Fever Dream

Some of the grandsons were staying with us this weekend and one of them came down with a 103-degree temperature.  It was the flu, type A. 

I hate fever!  It does strange things to me. Like a knife, fever brings an impending terror to my mind.  

I’ve had the exact same fever dream I’ve had since childhood. It resurrects itself, poking bony fingers up from the cemetery of good health to snag and pull at all sense of well-being. 

Fever brings a deep physical and emotional need to fall asleep, a relief really, instead of buried and shivering under mounds of blankets.

Yet once the eyes close and the mind drifts into never land, terror creeps out of the memory grave.

It’s the same.  Always, the same. 

It’s at a house I’ve never been to, yet one I know every inch of so well. In dark fever dreams, I’ve wandered the rooms, sat on the furniture, run through the halls. The house has secrets, hidden stairs, dark corners.

It’s not real, but in feverish sleep, the mind feels like powerlessness is ordinary, terror is normal.   The dream always returns with fever, like a restrained evil that has been set free to roam wild.

The house sits at the end of a long cul-de-sac on a normal looking lot. The menacing two-story frame house doesn’t look so big from the outside, but with fever in control and sleep in the eyes, the front door slams shut as soon as a I walk in. 

A mirky sense of dread grabs any remaining spongy courage and squeezes it dry.  The rooms are all the same, but always changing, always moving. Furthermore, the furnishings always move around.

Only the large banisters of stairs to the second floor remain in the same place, but with each step through each room, the house grows, bigger, more ominous, feeling as if a starving cat is about to devour a tiny mouse. 

Even in sleep I realize I have fever, but I can’t wake.  The horrible feeling engulfs me, wrapping its icy fingers around me to pull me down, down where I’ll never awake.

I never intend it, but I’m always drawn, enticed as you will, upstairs.  The second story begins expanding with more stairs, more floors, each darker than the ones before.  

Somewhere in the ever-moving framework, there is a large auditorium.  It makes no logical sense, but the auditorium keeps opening up, again and again. I hate it.  

A tall, Abraham Lincoln looking man wearing a top hat is on stage.  The expressionless, diaphanous man stares, not at me, but through me.  He is present, but not alive, there, but not. 

I shrink from his vision, trying to escape as panic makes each step more uncertain.  But walking quickly, and for sure running, moves you deeper into the belly as you go higher in the house.

Suddenly the auditorium reemerges, then again, and again.  The top hat man never moves, but he always gets closer.  It’s like being a tiny bug in the middle of an intricate spiderweb, tangled, and the more you move, the faster the spider comes in for the kill.

I dash to the right and escape the room, but find myself on the left of the house with a hidden crosswalk back down to the stairs.  No sooner than I start across, the floor gives way crashing below.  I hold on the rails for dear life, dangling, grappling to jump to the floor.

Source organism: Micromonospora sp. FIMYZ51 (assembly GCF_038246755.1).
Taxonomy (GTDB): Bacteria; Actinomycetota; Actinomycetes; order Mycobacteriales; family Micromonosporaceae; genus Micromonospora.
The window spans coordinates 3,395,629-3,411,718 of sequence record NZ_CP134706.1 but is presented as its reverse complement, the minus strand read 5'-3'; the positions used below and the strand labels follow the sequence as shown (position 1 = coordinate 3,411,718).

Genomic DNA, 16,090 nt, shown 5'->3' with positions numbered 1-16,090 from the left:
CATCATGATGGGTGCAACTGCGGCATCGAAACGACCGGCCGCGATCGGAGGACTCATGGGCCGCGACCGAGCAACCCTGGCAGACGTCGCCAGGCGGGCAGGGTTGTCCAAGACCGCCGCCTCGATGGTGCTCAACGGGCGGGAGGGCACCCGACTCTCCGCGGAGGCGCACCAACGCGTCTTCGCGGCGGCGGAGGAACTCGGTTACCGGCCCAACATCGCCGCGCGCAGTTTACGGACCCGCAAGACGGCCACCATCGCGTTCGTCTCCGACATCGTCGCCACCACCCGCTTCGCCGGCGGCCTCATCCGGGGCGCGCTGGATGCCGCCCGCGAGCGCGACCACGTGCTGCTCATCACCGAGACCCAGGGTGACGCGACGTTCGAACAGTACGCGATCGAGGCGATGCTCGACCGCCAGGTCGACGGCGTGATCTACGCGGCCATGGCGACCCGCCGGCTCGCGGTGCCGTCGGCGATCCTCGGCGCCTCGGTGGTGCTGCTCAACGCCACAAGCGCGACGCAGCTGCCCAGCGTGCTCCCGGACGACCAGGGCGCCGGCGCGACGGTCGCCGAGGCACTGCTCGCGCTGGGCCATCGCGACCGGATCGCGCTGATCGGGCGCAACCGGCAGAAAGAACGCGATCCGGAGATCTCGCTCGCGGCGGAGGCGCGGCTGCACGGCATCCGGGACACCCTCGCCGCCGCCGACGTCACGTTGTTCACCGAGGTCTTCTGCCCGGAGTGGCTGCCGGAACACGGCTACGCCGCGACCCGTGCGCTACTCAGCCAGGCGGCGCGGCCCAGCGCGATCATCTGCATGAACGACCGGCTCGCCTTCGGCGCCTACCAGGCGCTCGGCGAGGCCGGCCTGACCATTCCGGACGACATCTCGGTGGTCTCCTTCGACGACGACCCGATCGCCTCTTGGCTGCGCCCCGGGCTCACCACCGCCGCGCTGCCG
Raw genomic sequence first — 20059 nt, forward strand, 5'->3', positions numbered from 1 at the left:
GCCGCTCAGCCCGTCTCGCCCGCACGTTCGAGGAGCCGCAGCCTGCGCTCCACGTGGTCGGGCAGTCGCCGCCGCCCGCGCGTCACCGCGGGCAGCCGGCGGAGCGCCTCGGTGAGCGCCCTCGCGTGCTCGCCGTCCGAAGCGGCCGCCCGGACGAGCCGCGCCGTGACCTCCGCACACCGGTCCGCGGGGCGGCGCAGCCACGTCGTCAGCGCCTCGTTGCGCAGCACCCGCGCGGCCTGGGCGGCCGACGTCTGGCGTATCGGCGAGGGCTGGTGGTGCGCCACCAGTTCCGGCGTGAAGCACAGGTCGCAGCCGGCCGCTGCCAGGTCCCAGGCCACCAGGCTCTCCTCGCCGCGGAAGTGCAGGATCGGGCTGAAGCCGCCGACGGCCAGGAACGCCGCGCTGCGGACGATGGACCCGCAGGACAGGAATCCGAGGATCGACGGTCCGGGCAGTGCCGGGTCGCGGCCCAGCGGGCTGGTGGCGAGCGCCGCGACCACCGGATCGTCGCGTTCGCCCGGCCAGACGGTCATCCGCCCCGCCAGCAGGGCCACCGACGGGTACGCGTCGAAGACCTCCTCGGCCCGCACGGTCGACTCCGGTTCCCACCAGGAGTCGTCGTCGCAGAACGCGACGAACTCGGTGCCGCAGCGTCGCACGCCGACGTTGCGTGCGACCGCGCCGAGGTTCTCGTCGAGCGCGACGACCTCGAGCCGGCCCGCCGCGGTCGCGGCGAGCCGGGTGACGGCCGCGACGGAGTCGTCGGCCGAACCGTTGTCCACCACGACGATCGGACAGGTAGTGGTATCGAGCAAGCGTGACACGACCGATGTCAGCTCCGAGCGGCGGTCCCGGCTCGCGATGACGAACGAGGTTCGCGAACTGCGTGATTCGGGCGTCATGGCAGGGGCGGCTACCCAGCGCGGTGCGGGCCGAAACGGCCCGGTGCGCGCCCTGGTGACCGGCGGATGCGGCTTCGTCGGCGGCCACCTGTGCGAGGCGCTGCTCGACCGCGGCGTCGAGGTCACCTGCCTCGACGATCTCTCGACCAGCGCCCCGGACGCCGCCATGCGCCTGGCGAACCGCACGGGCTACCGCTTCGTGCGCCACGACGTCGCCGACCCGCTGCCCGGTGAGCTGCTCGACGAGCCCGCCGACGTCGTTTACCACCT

I manage to drop down to the stairs and run down the curved stairs to the front door. Just before I reach it, the house shifts again with the only escape now the back door.  

The expressionless top hat man leers at me from the top of the stairs. I run, as fast as I can I run, but it’s in slow motion, as if my feet and time are forever in concrete.

Finally, I burst free through the back door, and for a moment, a relief replaces fearful dread.

Only a few feet of the backyard now exists. A freshwater lake that looks like salty ocean tides flows back and forth.  

The water whispers, calls, beckoning from beyond to wander deep into the waves to hide from the evil of the dreadful house.

The water is warm, loose, free. It feels safe, but only for a moment.

It recedes quickly.  I hurry to catch it. A large wave tumbles me, head over heels I roll in a watery prison.  

Up is down. Down is up. Churning water increasingly pulls me deeper as if ill-omened water chains pull me down.        

I can’t breathe, yet I know not to open my eyes, fearful to confirm what I already know.  I swing helplessly at the hands of ominous beings, until upside down my hand scrapes sand. 

I struggle, thrashing to stand, fighting dark powers, shaking in waist deep in water.  Determined, I push back, shoving my way inch by inch back out of the watery fingers to cling in its angry grip.

Somewhere between the house and water, I collapse in exhaustion.

There’s nowhere to go, nowhere to hide, but I have to try. I slip into a tool shed by the house, but once again find myself at the foot of the stairs with the banisters up to the second floor.  

All night the dream twirls. Always changing. Always the same.  

I wake from dark sleep, hot, then shivering cold uncontrollably, too terrified to sleep, too exhausted to fight.  

As long as the fever remains, the dream returns the second sleep ebbs in, gripping, grabbing, grasping. It loops, stuck on rewind with the play button held down until sometime, somehow, the fever breaks….

…and then the dream leaves.

All I can say is don’t walk in that door! Don’t step in that water! The fever will pull you in, and there, the man in the top hat waits.

6 thoughts on “Fever Dream”

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